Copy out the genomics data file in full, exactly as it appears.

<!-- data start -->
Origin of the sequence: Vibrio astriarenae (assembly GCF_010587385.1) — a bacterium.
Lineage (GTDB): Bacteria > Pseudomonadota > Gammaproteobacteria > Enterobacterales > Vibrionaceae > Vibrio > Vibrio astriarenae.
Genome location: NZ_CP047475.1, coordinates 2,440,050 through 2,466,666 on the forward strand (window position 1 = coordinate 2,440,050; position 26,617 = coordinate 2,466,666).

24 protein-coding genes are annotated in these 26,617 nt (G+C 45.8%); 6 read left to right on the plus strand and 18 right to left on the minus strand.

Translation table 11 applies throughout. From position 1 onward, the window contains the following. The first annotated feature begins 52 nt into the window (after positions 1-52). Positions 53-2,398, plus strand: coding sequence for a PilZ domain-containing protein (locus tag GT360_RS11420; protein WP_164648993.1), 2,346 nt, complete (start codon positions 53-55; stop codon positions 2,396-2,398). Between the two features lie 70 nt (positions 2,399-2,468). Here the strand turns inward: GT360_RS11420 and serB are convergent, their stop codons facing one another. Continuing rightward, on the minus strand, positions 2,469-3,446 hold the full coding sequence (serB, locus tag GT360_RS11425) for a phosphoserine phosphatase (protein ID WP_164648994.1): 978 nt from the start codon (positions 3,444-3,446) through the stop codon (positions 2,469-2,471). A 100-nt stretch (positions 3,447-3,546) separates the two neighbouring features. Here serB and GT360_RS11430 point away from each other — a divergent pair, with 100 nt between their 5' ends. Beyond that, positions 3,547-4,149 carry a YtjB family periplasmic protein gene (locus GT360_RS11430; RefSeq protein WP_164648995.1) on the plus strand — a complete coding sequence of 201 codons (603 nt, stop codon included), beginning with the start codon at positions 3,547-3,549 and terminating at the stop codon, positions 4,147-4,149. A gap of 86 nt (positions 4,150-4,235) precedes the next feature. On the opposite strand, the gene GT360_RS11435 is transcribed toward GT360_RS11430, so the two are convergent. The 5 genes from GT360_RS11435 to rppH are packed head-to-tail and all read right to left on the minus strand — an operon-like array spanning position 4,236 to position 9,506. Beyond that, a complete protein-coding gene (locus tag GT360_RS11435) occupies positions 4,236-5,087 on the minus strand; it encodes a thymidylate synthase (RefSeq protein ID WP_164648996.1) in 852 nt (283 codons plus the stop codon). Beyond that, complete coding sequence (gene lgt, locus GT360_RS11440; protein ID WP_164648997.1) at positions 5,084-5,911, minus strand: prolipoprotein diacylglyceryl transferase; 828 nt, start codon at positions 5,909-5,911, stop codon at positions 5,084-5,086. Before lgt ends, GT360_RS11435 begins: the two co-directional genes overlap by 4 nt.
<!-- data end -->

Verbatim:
Origin of the sequence: Vibrio astriarenae (assembly GCF_010587385.1) — a bacterium.
Lineage (GTDB): Bacteria > Pseudomonadota > Gammaproteobacteria > Enterobacterales > Vibrionaceae > Vibrio > Vibrio astriarenae.
Genome location: NZ_CP047475.1, coordinates 2,440,050 through 2,466,666 on the forward strand (window position 1 = coordinate 2,440,050; position 26,617 = coordinate 2,466,666).

24 protein-coding genes are annotated in these 26,617 nt (G+C 45.8%); 6 read left to right on the plus strand and 18 right to left on the minus strand.

Translation table 11 applies throughout. From position 1 onward, the window contains the following. The first annotated feature begins 52 nt into the window (after positions 1-52). Positions 53-2,398, plus strand: coding sequence for a PilZ domain-containing protein (locus tag GT360_RS11420; protein WP_164648993.1), 2,346 nt, complete (start codon positions 53-55; stop codon positions 2,396-2,398). Between the two features lie 70 nt (positions 2,399-2,468). Here the strand turns inward: GT360_RS11420 and serB are convergent, their stop codons facing one another. Continuing rightward, on the minus strand, positions 2,469-3,446 hold the full coding sequence (serB, locus tag GT360_RS11425) for a phosphoserine phosphatase (protein ID WP_164648994.1): 978 nt from the start codon (positions 3,444-3,446) through the stop codon (positions 2,469-2,471). A 100-nt stretch (positions 3,447-3,546) separates the two neighbouring features. Here serB and GT360_RS11430 point away from each other — a divergent pair, with 100 nt between their 5' ends. Beyond that, positions 3,547-4,149 carry a YtjB family periplasmic protein gene (locus GT360_RS11430; RefSeq protein WP_164648995.1) on the plus strand — a complete coding sequence of 201 codons (603 nt, stop codon included), beginning with the start codon at positions 3,547-3,549 and terminating at the stop codon, positions 4,147-4,149. A gap of 86 nt (positions 4,150-4,235) precedes the next feature. On the opposite strand, the gene GT360_RS11435 is transcribed toward GT360_RS11430, so the two are convergent. The 5 genes from GT360_RS11435 to rppH are packed head-to-tail and all read right to left on the minus strand — an operon-like array spanning position 4,236 to position 9,506. Beyond that, a complete protein-coding gene (locus tag GT360_RS11435) occupies positions 4,236-5,087 on the minus strand; it encodes a thymidylate synthase (RefSeq protein ID WP_164648996.1) in 852 nt (283 codons plus the stop codon). Beyond that, complete coding sequence (gene lgt, locus GT360_RS11440; protein ID WP_164648997.1) at positions 5,084-5,911, minus strand: prolipoprotein diacylglyceryl transferase; 828 nt, start codon at positions 5,909-5,911, stop codon at positions 5,084-5,086. Before lgt ends, GT360_RS11435 begins: the two co-directional genes overlap by 4 nt.